I was introduced to cemeteries as interesting places to visit while I was still in primary school. My father had taken it upon himself to clear the bush encroaching on a chapel and cemetery situated not far from Sheba Gold Mine in the then Eastern Transvaal, where he was the Mine Captain. It was from seeing the graves of babies and children younger than I was that I learned about the scourge of malaria, while other graves informed me of the horror of a local train disaster.
It was in this half-forgotten cemetery that I became fascinated by the different epitaphs and shapes of gravestones; where I discovered my interest in the choice of symbols and biblical verses; where I learned something of the life expectancy in the late nineteenth century; and found interesting references to where people had come from – these were all things my father was happy to talk about.
Over the years I have discovered that there is much of historical significance to learn from visiting cemeteries, be it social, military, or related to families and religions. Should you spend any time there, you soon realise that cemeteries are, in a manner of speaking, outdoor museums that require you to look carefully – and possibly do later research – in order to interpret what you are seeing. My father was a keen amateur historian, who was particularly interested in the turbulent military history of his adopted country. As a result, many of our journeys were broken so that we could visit significant graves and monuments along the way.
I did not know then that during the years to come I would continue in this vein, as well as visiting various battle sites, with my husband. I also didn’t know that there is a word, tapophilia, to describe this interest in what old cemeteries have to offer. The word comes from the Greek taph (tomb) and philia (fondness or admiration). Sadly, many cemeteries in our platteland towns have been more or less abandoned either because of indifference by the local municipalities or simply because the towns are no longer thriving. Some, like the old cemetery in our town, are no longer safe to visit on one’s own although the aptly named New Cemetery is a different matter.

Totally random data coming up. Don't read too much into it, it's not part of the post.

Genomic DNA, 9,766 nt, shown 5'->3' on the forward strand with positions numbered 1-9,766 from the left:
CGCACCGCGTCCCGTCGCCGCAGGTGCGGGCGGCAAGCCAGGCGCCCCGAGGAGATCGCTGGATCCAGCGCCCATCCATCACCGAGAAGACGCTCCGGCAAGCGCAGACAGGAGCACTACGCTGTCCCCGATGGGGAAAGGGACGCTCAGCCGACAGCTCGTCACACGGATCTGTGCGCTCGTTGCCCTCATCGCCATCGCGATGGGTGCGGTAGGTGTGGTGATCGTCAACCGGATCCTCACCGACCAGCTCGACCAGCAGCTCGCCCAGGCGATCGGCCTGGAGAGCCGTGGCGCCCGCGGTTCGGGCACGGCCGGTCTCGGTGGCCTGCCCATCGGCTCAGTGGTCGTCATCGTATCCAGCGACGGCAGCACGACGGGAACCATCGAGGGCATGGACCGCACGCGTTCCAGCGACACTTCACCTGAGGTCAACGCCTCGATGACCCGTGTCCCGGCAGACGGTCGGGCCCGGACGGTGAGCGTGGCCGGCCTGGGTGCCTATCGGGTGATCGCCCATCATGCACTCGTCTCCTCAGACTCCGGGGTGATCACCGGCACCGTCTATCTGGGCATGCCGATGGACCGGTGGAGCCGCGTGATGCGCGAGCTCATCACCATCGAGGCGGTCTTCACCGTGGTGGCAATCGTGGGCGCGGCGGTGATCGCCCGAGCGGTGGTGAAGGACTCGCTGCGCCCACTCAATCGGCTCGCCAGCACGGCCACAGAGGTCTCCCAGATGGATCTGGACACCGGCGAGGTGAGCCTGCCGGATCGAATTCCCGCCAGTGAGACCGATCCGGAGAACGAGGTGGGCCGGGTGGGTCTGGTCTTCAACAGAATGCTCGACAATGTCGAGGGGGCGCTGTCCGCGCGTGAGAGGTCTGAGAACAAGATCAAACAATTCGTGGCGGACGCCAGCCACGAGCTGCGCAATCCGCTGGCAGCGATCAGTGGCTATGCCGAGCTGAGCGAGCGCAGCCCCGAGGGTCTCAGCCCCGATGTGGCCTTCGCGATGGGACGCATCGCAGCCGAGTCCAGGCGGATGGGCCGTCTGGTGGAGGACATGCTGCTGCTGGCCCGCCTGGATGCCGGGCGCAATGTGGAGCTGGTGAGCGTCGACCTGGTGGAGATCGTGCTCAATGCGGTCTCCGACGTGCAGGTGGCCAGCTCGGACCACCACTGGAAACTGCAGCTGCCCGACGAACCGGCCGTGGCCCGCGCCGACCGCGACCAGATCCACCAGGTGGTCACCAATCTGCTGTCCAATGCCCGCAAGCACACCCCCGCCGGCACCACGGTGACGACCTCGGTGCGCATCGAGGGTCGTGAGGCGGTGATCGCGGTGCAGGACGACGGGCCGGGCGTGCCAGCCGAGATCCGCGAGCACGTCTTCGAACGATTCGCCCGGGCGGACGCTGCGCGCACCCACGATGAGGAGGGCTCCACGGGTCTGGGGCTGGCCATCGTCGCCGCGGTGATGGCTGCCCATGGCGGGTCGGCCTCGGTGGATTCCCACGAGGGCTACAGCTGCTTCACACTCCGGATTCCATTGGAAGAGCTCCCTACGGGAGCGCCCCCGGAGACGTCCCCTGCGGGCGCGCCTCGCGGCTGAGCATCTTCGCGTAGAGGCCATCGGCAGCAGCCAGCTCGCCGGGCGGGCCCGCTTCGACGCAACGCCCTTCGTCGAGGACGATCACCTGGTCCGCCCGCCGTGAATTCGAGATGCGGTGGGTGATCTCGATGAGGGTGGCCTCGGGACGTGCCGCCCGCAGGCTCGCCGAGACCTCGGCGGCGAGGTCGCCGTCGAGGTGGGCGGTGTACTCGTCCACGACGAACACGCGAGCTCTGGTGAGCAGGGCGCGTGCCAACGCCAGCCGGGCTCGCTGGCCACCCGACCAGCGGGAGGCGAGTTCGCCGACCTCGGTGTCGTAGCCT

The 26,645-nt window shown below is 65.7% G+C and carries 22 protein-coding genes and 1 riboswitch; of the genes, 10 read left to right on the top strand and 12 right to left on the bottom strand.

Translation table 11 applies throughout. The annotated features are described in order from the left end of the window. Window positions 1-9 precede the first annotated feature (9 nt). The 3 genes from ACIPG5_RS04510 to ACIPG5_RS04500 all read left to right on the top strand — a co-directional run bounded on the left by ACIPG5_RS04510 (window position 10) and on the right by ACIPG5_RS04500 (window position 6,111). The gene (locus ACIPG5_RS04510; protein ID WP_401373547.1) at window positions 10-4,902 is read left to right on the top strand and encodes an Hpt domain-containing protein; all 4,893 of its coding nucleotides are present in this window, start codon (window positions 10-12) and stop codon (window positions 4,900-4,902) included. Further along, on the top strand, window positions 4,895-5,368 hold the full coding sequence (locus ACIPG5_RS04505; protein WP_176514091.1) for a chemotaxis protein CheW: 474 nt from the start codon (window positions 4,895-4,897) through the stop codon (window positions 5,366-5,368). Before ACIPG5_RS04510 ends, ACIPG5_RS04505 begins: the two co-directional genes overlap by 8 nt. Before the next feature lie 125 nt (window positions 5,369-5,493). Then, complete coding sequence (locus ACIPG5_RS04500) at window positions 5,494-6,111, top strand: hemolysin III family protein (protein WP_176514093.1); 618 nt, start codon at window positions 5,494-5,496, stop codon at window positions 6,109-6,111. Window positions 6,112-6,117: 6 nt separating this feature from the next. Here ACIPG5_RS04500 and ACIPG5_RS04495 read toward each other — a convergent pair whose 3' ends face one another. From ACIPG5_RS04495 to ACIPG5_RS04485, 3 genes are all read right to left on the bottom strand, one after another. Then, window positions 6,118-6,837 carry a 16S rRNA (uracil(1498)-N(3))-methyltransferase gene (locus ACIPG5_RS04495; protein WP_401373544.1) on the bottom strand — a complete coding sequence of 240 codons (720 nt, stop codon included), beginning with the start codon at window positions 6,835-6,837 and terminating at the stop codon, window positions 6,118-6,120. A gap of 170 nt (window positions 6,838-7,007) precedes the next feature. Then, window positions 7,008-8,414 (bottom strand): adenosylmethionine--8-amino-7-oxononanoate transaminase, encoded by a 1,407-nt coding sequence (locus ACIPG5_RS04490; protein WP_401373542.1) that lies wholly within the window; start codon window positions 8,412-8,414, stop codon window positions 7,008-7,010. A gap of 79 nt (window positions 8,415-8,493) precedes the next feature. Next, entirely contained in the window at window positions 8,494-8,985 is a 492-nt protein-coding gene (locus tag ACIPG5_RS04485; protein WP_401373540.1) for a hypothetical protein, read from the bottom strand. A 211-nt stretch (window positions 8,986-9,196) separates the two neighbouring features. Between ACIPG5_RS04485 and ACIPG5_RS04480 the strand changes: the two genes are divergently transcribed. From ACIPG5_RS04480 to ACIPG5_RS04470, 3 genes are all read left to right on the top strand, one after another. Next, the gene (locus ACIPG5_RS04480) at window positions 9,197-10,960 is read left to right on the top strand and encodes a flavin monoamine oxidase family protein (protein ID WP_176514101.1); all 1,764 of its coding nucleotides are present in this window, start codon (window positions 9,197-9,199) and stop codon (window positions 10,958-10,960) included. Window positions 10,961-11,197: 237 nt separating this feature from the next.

Of particular interest to me are the many symbols evident in older cemeteries especially. Angels are commonly regarded as the messengers of God who act as a guide to help the soul of the departed towards Heaven. Winged cherubs watch over the graves of babies and children to convey their innocence. The unbroken circle of a wreath represents everlasting life.
While the Celtic or Irish cross, taking the form of a cross within a circle, generally represents eternity.
A broken column indicates a life cut short; a memorial to the death of someone who died young or in the prime of life, before reaching old age.
Obelisks, on the other hand, apparently became popular after the discovery of the Rosetta Stone in 1801.This one also depicts the commonly used Masonic symbol of the compass and square, which represent faith and reason.
Having found the word, tapophilia, and given my interest in cemeteries, the depiction of symbols and the history reflected by gravestones, I realise I must be a taphophile.